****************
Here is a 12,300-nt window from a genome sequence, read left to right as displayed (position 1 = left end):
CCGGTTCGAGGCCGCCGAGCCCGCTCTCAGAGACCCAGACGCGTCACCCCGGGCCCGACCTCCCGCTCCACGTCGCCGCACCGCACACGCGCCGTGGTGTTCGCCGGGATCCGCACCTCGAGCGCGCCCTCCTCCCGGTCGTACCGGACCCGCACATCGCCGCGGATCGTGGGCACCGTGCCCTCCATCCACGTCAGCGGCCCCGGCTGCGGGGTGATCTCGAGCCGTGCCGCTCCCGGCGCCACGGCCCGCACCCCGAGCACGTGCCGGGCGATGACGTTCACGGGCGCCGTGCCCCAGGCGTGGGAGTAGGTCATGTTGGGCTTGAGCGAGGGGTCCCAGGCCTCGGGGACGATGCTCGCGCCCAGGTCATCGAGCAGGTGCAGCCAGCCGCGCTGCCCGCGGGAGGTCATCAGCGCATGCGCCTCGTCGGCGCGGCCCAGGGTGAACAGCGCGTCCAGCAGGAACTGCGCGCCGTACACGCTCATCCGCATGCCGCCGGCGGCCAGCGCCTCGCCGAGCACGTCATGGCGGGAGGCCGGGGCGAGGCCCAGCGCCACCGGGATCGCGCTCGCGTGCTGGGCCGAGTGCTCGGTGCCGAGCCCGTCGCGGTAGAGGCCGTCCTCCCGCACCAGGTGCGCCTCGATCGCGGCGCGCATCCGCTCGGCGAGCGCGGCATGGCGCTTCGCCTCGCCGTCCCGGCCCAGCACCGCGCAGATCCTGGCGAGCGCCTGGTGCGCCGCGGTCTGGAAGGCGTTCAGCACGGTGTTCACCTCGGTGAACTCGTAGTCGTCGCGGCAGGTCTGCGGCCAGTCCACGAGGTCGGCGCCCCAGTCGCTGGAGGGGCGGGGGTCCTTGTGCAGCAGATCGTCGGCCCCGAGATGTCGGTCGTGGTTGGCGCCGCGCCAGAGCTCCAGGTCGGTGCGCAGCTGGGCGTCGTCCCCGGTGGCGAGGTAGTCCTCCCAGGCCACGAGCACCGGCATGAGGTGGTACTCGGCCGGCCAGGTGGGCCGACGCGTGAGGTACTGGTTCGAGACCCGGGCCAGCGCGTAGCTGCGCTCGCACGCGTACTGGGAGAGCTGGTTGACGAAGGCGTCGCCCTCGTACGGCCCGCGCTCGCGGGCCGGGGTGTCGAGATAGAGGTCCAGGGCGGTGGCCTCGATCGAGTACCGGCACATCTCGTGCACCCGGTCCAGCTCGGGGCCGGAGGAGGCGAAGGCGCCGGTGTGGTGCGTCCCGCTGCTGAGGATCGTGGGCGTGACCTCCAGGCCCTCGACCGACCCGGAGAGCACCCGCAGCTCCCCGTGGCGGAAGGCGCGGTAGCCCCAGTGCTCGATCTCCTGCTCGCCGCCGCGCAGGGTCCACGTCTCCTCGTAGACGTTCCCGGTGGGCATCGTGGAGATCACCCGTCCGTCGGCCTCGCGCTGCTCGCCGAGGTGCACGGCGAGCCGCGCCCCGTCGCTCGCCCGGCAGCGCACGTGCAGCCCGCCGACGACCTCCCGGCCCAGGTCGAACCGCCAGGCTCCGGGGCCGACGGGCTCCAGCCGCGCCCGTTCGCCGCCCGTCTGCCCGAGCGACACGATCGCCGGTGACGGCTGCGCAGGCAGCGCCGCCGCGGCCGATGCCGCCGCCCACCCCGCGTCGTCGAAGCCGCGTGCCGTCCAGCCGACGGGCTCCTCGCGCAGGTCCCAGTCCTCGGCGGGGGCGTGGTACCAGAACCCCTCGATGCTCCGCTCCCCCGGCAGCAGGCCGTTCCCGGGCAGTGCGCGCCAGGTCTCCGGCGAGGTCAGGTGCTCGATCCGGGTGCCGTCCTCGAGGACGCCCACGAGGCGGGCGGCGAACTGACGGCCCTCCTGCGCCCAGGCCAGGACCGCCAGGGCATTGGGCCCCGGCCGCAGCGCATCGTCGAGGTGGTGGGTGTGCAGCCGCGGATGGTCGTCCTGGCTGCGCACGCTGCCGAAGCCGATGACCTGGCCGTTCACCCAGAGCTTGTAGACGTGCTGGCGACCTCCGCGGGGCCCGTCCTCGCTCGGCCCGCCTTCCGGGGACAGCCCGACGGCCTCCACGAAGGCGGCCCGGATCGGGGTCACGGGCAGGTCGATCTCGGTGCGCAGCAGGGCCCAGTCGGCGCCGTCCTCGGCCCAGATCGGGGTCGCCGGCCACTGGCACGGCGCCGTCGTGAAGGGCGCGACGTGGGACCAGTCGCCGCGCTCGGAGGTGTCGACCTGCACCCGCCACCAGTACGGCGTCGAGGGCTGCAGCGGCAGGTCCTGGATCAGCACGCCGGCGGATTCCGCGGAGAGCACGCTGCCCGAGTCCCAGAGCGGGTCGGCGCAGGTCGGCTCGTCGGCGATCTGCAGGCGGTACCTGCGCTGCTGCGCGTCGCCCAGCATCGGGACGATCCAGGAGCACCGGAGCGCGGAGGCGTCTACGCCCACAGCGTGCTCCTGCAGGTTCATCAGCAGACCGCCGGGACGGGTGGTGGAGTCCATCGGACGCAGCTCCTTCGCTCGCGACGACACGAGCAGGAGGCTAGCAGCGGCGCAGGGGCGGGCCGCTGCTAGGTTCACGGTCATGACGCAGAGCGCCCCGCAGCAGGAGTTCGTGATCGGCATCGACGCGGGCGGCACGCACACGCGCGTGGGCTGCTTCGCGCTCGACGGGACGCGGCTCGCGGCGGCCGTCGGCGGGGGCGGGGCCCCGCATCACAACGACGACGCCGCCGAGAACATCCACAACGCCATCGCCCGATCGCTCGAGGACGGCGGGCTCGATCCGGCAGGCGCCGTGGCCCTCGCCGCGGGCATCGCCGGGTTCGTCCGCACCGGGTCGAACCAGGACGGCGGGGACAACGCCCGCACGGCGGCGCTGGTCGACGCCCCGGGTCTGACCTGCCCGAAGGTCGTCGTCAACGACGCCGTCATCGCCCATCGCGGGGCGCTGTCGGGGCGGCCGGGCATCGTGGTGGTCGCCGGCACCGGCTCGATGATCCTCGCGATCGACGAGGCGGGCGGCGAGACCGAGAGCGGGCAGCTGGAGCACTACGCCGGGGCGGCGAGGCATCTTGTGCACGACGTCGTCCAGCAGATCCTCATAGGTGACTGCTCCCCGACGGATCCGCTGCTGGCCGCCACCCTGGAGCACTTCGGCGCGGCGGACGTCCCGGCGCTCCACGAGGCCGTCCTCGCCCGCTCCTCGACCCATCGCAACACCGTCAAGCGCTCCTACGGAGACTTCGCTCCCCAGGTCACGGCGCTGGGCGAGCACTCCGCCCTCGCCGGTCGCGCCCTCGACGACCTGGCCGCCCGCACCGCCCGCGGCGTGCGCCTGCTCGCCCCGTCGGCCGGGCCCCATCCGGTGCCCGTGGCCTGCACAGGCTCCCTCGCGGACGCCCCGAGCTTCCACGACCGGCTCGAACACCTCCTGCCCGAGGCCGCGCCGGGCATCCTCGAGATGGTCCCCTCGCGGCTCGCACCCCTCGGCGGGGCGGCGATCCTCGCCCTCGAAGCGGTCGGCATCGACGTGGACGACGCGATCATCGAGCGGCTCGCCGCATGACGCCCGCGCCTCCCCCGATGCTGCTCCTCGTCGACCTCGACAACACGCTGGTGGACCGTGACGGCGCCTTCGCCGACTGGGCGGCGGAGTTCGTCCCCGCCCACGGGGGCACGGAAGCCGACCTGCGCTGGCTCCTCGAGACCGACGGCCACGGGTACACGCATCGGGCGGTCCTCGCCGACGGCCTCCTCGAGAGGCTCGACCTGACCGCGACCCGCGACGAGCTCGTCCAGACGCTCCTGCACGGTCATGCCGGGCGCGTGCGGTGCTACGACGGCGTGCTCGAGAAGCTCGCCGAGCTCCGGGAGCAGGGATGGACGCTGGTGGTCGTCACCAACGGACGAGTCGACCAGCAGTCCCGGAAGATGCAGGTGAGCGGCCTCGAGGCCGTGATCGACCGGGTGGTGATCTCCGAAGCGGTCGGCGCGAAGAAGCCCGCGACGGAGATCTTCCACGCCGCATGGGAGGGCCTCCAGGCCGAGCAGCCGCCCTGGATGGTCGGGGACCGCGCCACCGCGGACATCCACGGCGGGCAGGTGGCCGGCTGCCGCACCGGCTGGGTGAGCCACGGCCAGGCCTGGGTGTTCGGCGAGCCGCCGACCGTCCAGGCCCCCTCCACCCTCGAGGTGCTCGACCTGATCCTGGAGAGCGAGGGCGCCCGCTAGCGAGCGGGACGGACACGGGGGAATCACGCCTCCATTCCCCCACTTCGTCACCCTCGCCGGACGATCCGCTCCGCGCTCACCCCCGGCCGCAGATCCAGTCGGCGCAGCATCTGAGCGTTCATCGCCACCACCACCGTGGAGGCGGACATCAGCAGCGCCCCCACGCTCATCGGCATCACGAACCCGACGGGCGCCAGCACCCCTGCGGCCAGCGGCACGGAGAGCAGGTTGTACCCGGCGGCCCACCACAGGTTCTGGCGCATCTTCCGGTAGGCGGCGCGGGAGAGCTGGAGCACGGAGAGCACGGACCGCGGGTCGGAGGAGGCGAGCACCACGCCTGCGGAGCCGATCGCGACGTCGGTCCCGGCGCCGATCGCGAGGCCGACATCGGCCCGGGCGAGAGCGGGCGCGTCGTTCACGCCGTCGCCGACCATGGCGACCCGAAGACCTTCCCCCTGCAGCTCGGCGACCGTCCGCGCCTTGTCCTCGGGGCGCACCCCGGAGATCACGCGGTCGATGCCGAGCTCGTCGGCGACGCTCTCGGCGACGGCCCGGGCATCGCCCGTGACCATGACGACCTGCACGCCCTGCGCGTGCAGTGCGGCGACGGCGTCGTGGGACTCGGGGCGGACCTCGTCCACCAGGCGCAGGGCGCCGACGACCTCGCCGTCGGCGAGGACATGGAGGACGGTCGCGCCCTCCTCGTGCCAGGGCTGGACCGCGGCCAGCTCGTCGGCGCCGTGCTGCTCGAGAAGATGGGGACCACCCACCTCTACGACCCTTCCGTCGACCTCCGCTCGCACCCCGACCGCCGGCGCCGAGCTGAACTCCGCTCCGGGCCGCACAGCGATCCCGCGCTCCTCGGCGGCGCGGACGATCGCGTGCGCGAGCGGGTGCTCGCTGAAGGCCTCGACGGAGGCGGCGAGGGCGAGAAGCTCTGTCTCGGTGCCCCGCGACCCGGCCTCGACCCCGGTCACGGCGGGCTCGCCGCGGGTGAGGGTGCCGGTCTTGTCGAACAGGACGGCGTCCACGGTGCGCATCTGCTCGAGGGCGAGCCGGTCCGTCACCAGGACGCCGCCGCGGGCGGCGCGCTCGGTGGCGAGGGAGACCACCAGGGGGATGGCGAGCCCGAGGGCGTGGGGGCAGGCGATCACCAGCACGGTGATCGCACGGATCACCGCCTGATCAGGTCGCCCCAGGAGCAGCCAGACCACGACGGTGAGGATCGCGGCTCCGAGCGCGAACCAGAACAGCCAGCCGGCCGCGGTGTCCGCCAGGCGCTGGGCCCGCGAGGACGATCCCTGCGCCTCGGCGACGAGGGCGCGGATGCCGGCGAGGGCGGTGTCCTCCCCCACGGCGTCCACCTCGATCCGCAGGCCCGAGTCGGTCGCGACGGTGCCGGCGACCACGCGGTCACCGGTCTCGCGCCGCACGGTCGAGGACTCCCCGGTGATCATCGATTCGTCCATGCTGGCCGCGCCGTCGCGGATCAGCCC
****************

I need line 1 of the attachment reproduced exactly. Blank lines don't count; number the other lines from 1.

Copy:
Here is a 12,300-nt window from a genome sequence, read left to right as displayed (position 1 = left end):